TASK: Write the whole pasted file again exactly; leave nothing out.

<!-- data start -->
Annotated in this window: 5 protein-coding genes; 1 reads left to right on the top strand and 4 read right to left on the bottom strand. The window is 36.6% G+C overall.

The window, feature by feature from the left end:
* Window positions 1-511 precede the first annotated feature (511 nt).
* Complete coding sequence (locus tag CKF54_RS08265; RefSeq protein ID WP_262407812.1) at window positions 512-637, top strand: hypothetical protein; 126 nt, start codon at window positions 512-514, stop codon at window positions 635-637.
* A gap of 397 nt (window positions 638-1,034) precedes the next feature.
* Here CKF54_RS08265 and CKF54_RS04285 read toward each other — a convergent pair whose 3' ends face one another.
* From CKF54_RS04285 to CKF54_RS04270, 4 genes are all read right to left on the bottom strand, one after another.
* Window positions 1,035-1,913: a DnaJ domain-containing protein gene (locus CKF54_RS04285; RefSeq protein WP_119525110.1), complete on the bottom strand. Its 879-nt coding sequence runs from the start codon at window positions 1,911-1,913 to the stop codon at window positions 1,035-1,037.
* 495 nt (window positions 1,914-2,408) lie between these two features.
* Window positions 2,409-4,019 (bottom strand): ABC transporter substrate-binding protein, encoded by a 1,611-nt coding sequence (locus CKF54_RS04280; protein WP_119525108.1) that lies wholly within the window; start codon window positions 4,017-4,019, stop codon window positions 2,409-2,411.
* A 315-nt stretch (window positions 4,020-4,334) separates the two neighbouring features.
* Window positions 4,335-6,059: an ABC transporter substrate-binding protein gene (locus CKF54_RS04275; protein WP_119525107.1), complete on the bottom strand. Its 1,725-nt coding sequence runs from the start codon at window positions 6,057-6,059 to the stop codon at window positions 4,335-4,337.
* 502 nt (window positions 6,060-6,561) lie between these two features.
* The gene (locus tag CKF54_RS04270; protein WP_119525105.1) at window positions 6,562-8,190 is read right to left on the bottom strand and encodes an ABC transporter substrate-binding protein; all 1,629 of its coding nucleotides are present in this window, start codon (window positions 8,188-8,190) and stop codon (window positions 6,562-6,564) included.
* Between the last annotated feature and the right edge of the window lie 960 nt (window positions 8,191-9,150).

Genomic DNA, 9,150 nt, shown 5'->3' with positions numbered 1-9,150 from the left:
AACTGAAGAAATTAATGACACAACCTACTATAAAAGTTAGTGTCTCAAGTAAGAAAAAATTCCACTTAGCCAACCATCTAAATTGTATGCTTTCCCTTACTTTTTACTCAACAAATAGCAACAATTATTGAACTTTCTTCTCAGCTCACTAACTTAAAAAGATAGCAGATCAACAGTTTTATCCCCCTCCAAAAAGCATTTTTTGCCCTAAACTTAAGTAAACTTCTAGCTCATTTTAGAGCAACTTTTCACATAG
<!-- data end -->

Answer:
Annotated in this window: 5 protein-coding genes; 1 reads left to right on the top strand and 4 read right to left on the bottom strand. The window is 36.6% G+C overall.

The window, feature by feature from the left end:
* Window positions 1-511 precede the first annotated feature (511 nt).
* Complete coding sequence (locus tag CKF54_RS08265; RefSeq protein ID WP_262407812.1) at window positions 512-637, top strand: hypothetical protein; 126 nt, start codon at window positions 512-514, stop codon at window positions 635-637.
* A gap of 397 nt (window positions 638-1,034) precedes the next feature.
* Here CKF54_RS08265 and CKF54_RS04285 read toward each other — a convergent pair whose 3' ends face one another.
* From CKF54_RS04285 to CKF54_RS04270, 4 genes are all read right to left on the bottom strand, one after another.
* Window positions 1,035-1,913: a DnaJ domain-containing protein gene (locus CKF54_RS04285; RefSeq protein WP_119525110.1), complete on the bottom strand. Its 879-nt coding sequence runs from the start codon at window positions 1,911-1,913 to the stop codon at window positions 1,035-1,037.
* 495 nt (window positions 1,914-2,408) lie between these two features.
* Window positions 2,409-4,019 (bottom strand): ABC transporter substrate-binding protein, encoded by a 1,611-nt coding sequence (locus CKF54_RS04280; protein WP_119525108.1) that lies wholly within the window; start codon window positions 4,017-4,019, stop codon window positions 2,409-2,411.
* A 315-nt stretch (window positions 4,020-4,334) separates the two neighbouring features.
* Window positions 4,335-6,059: an ABC transporter substrate-binding protein gene (locus CKF54_RS04275; protein WP_119525107.1), complete on the bottom strand. Its 1,725-nt coding sequence runs from the start codon at window positions 6,057-6,059 to the stop codon at window positions 4,335-4,337.
* 502 nt (window positions 6,060-6,561) lie between these two features.
* The gene (locus tag CKF54_RS04270; protein WP_119525105.1) at window positions 6,562-8,190 is read right to left on the bottom strand and encodes an ABC transporter substrate-binding protein; all 1,629 of its coding nucleotides are present in this window, start codon (window positions 8,188-8,190) and stop codon (window positions 6,562-6,564) included.
* Between the last annotated feature and the right edge of the window lie 960 nt (window positions 8,191-9,150).

Genomic DNA, 9,150 nt, shown 5'->3' with positions numbered 1-9,150 from the left:
AACTGAAGAAATTAATGACACAACCTACTATAAAAGTTAGTGTCTCAAGTAAGAAAAAATTCCACTTAGCCAACCATCTAAATTGTATGCTTTCCCTTACTTTTTACTCAACAAATAGCAACAATTATTGAACTTTCTTCTCAGCTCACTAACTTAAAAAGATAGCAGATCAACAGTTTTATCCCCCTCCAAAAAGCATTTTTTGCCCTAAACTTAAGTAAACTTCTAGCTCATTTTAGAGCAACTTTTCACATAG